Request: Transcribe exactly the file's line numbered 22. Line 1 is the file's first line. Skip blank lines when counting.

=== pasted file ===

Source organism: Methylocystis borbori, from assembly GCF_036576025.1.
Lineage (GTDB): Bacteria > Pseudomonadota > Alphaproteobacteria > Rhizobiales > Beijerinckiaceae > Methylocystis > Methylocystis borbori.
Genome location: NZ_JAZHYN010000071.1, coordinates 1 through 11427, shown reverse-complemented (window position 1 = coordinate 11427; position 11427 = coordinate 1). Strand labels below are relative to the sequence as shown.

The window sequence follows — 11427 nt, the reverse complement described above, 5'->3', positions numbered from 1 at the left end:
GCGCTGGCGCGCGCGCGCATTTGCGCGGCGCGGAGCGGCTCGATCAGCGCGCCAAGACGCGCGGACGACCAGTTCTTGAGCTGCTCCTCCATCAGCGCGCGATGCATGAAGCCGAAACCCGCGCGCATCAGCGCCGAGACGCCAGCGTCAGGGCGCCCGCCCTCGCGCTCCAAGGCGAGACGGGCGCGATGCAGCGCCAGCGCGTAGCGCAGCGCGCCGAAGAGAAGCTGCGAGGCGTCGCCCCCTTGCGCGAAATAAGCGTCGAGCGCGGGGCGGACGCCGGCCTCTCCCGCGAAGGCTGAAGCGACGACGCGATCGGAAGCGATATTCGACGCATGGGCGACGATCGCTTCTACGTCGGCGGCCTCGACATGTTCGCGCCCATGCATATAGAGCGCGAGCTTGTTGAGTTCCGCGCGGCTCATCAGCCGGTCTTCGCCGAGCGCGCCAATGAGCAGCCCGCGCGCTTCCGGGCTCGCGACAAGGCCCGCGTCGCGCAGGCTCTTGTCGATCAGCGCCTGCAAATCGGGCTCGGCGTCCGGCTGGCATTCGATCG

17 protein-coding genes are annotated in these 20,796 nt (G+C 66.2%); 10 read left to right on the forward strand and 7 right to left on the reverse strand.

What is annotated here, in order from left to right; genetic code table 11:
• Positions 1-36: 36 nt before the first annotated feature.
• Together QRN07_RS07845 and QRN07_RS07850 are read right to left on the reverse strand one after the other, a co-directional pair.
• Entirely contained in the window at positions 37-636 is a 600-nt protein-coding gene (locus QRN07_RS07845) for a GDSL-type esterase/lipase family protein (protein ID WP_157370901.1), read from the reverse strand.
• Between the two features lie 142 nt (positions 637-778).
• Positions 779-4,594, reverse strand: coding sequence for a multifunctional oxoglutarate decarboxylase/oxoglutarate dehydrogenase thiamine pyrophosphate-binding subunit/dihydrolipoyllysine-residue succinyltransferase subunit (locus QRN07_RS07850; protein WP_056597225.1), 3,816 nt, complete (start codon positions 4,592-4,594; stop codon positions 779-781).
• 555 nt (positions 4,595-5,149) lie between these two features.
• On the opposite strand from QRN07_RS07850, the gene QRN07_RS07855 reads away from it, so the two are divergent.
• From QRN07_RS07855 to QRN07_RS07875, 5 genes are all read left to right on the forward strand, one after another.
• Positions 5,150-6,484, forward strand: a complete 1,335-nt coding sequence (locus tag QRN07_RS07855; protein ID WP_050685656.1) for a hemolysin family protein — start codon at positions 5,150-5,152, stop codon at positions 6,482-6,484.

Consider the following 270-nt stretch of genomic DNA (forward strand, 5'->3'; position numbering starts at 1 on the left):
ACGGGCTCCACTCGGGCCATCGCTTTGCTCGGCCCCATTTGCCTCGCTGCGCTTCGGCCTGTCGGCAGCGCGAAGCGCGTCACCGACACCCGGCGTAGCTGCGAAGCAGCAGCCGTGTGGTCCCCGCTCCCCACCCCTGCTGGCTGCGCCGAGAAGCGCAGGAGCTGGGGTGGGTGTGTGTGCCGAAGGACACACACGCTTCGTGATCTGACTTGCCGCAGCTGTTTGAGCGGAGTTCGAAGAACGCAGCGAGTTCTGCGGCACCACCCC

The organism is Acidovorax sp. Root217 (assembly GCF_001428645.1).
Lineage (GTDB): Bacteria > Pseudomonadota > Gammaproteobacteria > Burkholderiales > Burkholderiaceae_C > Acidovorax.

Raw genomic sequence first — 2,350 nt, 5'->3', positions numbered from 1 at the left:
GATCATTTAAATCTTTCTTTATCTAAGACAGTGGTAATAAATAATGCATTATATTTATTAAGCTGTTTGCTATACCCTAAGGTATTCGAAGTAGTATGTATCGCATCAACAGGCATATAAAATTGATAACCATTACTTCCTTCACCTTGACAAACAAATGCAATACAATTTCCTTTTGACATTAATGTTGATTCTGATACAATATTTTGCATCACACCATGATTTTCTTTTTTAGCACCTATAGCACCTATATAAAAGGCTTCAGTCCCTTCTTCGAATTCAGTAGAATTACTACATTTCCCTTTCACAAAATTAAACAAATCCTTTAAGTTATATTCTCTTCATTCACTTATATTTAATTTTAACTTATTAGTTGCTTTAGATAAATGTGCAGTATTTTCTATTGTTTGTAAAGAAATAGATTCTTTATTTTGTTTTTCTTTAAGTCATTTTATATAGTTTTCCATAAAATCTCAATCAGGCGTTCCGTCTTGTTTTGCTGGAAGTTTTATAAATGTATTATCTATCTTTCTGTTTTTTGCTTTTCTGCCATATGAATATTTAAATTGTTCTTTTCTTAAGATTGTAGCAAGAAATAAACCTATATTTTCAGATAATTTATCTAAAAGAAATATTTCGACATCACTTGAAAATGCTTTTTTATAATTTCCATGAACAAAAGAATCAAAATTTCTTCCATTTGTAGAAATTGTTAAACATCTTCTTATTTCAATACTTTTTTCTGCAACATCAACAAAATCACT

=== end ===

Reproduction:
GATCATTTAAATCTTTCTTTATCTAAGACAGTGGTAATAAATAATGCATTATATTTATTAAGCTGTTTGCTATACCCTAAGGTATTCGAAGTAGTATGTATCGCATCAACAGGCATATAAAATTGATAACCATTACTTCCTTCACCTTGACAAACAAATGCAATACAATTTCCTTTTGACATTAATGTTGATTCTGATACAATATTTTGCATCACACCATGATTTTCTTTTTTAGCACCTATAGCACCTATATAAAAGGCTTCAGTCCCTTCTTCGAATTCAGTAGAATTACTACATTTCCCTTTCACAAAATTAAACAAATCCTTTAAGTTATATTCTCTTCATTCACTTATATTTAATTTTAACTTATTAGTTGCTTTAGATAAATGTGCAGTATTTTCTATTGTTTGTAAAGAAATAGATTCTTTATTTTGTTTTTCTTTAAGTCATTTTATATAGTTTTCCATAAAATCTCAATCAGGCGTTCCGTCTTGTTTTGCTGGAAGTTTTATAAATGTATTATCTATCTTTCTGTTTTTTGCTTTTCTGCCATATGAATATTTAAATTGTTCTTTTCTTAAGATTGTAGCAAGAAATAAACCTATATTTTCAGATAATTTATCTAAAAGAAATATTTCGACATCACTTGAAAATGCTTTTTTATAATTTCCATGAACAAAAGAATCAAAATTTCTTCCATTTGTAGAAATTGTTAAACATCTTCTTATTTCAATACTTTTTTCTGCAACATCAACAAAATCACT